After waiting years for this day to arrive, as of Wednesday, July 1, truckers in Ohio finally will be allowed to drive at the same speed limit as other vehicles on mostly rural and suburban interstates.
The new law eliminates the slower speed on interstates posted at 65 mph for vehicles with a gross weight of more than 8,000 pounds. Speed limits on U.S. routes, state routes and other multilane divided highways will remain unchanged.
Until now, large vehicles have been required to travel 55 mph – 10 mph below the 65 mph limit for other vehicles. As of Wednesday, all vehicles traveling on affected interstates are cleared to drive 65 mph.
Included in the two-year state transportation budget approved in April, the breakthrough in policy in Ohio was more than just welcome news to truckers. It is a sweet triumph for the Owner-Operator Independent Drivers Association and its members.
“It feels great to add Ohio to the list of states that have eliminated split speeds, thanks to a long campaign by OOIDA to inform and reform bad safety policy,” said Todd Spencer, executive vice-president of OOIDA. “The only speed limit policy that makes sense is to have all vehicles traveling at the same speed. It is a welcome change in Ohio that is long overdue.”
Owner-operator and OOIDA member Lewie Pugh of Freeport, OH, said that truckers in the state have touted the safety benefits of all vehicles traveling the same speed for years.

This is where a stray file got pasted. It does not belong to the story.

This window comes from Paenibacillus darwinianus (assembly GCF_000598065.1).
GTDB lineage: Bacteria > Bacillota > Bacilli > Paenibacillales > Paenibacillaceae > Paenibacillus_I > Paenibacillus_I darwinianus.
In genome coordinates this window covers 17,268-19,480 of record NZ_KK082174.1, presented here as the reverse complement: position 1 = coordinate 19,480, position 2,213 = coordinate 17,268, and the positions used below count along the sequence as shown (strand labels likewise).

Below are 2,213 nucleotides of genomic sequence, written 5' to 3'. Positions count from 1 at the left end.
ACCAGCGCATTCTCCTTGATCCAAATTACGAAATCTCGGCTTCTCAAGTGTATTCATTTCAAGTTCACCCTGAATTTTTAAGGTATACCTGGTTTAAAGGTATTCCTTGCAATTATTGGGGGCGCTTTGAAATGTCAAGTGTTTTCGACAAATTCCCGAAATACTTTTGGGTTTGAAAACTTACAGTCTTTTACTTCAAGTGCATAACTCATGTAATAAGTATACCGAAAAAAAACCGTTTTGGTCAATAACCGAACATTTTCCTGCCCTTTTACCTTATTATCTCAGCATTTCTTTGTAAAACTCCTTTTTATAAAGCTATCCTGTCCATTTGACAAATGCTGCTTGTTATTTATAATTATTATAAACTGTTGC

“I think it’s a great thing in the name of safety for everybody. It will help move commerce and help move traffic more freely in the state,” Pugh said. “It’s been a long time coming.”
Scott Varner, the deputy director for communications for the Ohio Department of Transportation said hundreds of speed limit signs are expected to be changed in just one day.
“In many cases, crews will simply implement a ‘white out approach.’ It includes using a reflective white material overlay to cover the old speed limits,” Varner told Land Line.
At other locations where signs designating the 65 mph and 55 mph limits are separated the outdated signs will simply be removed. In cases where new signs are required, ODOT crews have already installed several new speed limit signs behind the originals. On Wednesday, crews are scheduled to return to remove the old speed limit signs.
Varner said the task of updating signage is expected to be complete on Thursday, July 2.
Other Ohio traffic laws that take effect July 1:
The “Move Over” law will be expanded to include tow trucks. If drivers are unable to merge into a lane farther away, they will be required to slow down. Violators would face $300 fines.
Headlights will be required to be flipped on when windshield wipers are in use. Warnings will be handed out to violators for the secondary offense until January 2010.
– By Keith Goble, state legislative editor
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